• In the Consumer-Driven Contract testing approach, the contracts are suggested by the consumers, in strong cooperation with the producer. The producer knows exactly which consumer defined which contract and which one gets broken when the contract compatibility gets broken. This approach is more common when working with an internal API.

In both cases, the contracts can be defined in the repository of the producer (either defined with a DSL or by writing contract tests) or an external repo where all the contracts are stored.

Introduction to Maven Nomenclature

Since it’s much easier now to use Spring Cloud Contract for non-JVM projects, it’s good to explain the basic terms behind the packaging defaults and introduce the Maven nomenclature.


Apache Maven is a software project management and comprehension tool. Based on the concept of a project object model (POM), Maven can manage a project’s build, reporting, and documentation from a central piece of information. (See https://maven.apache.org/)

(Part of the following definitions were taken from the Maven Glossary.)

  • Project: Maven thinks in terms of projects. Everything that you build are projects. Those projects follow a well defined "Project Object Model". Projects can depend on other projects, in which case the latter are called "dependencies". A project may consistent of several subprojects. However, these subprojects are still treated as projects.

  • Artifact: An artifact is something that is either produced or used by a project. Examples of artifacts produced by Maven for a project include JARs and source and binary distributions. Each artifact is uniquely identified by a group ID and an artifact ID, which is unique within a group.

  • JAR: JAR stands for Java ARchive. It’s a format based on the ZIP file format. Spring Cloud Contract packages the contracts and generated stubs in a JAR file.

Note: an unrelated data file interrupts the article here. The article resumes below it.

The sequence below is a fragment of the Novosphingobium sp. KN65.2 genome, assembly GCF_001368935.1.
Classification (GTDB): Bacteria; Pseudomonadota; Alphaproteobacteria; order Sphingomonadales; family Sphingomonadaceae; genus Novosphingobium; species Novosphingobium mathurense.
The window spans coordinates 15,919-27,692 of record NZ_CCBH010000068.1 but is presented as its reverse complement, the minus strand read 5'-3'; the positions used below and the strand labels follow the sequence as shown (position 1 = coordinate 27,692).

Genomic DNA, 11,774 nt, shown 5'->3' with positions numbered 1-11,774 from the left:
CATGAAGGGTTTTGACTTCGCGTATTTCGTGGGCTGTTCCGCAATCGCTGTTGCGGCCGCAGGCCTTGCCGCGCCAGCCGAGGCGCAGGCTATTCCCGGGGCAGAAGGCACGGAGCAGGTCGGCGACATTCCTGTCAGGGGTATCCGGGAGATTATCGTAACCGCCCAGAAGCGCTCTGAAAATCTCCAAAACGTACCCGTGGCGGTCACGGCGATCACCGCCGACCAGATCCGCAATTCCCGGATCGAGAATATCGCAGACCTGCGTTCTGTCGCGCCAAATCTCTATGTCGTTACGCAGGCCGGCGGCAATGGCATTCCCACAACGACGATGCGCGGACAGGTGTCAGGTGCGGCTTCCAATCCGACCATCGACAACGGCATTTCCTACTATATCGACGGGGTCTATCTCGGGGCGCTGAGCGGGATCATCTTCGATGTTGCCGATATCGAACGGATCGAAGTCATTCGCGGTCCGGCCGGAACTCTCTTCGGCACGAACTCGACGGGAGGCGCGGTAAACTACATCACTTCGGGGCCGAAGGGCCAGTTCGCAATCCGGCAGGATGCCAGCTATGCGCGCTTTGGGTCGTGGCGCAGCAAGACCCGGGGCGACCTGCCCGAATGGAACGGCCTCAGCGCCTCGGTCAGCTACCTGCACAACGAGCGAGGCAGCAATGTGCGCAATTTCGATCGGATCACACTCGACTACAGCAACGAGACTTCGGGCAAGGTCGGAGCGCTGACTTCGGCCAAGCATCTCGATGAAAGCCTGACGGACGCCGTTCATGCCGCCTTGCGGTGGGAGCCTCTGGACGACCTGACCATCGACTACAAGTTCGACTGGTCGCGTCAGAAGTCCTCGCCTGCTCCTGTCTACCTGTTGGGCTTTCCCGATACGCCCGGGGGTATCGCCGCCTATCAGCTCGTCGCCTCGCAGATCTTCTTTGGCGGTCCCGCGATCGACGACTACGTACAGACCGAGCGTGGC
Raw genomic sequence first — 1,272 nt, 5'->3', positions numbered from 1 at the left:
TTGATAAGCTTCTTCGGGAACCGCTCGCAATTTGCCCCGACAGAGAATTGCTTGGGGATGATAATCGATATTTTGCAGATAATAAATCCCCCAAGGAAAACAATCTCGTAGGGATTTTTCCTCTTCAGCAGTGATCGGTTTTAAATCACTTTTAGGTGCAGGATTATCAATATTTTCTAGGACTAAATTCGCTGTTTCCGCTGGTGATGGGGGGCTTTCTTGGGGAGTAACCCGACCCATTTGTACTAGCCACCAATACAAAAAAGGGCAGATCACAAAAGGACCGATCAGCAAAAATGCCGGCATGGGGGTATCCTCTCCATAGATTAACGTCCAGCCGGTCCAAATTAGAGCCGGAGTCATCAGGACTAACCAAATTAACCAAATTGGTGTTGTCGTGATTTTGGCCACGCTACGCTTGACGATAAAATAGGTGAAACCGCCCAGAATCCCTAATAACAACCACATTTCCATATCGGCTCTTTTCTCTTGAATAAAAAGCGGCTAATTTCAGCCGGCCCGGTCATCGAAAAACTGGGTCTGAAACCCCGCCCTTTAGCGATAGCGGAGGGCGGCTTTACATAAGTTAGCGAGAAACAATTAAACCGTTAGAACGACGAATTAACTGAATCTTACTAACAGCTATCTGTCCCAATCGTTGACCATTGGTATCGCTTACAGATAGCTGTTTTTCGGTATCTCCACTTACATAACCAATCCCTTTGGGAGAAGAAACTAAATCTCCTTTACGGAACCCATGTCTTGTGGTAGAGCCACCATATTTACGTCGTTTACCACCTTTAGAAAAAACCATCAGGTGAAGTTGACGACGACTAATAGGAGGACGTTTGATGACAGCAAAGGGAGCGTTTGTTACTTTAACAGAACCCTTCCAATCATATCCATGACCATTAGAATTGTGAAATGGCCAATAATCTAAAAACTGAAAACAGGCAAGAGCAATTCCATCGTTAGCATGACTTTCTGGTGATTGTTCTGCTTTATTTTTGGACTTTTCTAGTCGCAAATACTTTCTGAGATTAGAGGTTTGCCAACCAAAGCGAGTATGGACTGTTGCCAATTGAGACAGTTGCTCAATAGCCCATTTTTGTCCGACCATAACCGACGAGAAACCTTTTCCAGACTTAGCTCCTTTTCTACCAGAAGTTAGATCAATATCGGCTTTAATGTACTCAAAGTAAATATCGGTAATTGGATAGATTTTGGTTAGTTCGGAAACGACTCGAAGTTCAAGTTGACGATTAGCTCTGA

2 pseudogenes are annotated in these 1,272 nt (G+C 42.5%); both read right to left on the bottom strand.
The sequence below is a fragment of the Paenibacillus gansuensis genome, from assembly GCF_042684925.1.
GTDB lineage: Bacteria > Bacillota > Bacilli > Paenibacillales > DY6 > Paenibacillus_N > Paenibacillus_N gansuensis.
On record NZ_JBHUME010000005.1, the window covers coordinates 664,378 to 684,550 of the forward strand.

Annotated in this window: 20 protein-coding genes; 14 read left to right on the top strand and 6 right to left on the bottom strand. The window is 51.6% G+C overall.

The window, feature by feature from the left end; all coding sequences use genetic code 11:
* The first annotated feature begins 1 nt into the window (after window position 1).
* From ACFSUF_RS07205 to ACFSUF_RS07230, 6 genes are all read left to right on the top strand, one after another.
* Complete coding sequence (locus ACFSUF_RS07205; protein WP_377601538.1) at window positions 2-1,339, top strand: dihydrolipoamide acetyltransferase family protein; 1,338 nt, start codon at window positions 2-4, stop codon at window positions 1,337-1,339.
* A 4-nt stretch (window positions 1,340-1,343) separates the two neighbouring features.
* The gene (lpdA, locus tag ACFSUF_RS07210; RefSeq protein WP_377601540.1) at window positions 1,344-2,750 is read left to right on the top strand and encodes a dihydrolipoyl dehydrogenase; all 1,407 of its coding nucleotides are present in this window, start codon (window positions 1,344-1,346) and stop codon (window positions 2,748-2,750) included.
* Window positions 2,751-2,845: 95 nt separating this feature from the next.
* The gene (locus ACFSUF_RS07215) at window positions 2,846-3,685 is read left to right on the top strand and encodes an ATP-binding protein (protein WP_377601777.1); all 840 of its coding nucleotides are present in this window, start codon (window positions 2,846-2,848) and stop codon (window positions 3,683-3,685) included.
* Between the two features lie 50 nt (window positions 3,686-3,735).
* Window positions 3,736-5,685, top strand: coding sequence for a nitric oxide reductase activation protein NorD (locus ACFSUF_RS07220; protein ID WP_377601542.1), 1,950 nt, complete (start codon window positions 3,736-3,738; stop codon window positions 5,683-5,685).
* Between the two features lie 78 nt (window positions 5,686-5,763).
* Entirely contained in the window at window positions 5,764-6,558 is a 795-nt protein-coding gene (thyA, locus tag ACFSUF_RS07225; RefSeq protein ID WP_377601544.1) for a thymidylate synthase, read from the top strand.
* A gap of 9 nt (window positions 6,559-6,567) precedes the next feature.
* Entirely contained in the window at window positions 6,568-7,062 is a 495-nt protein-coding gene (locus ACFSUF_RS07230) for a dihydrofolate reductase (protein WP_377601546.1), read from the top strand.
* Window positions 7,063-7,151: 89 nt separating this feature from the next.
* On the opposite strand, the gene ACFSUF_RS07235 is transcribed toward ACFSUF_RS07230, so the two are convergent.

• GroupId: A group ID is a universally unique identifier for a project. While this is often the project name (for example, commons-collections), it is helpful to use a fully-qualified package name to distinguish it from other projects with a similar name (for example, org.apache.maven). Typically, when published to the Artifact Manager, the GroupId gets slash separated and forms part of the URL. For example, for a group ID of com.example, an artifact ID for application would be /com/example/application/.

  • Classifier: The Maven dependency notation looks as follows: groupId:artifactId:version:classifier. The classifier is an additional suffix passed to the dependency (for example stubs or sources). The same dependency (for example,com.example:application) can produce multiple artifacts that differ from each other by the classifier.

  • Artifact manager: When you generate binaries, sources, or packages, you would like them to be available for others to download, reference, or reuse. In the JVM world, those artifacts would be JARs. For Ruby, these would be gems. For Docker, they would be Docker images. You can store those artifacts in a manager. Examples of such managers include Artifactory and Nexus.

What is Spring Cloud Contract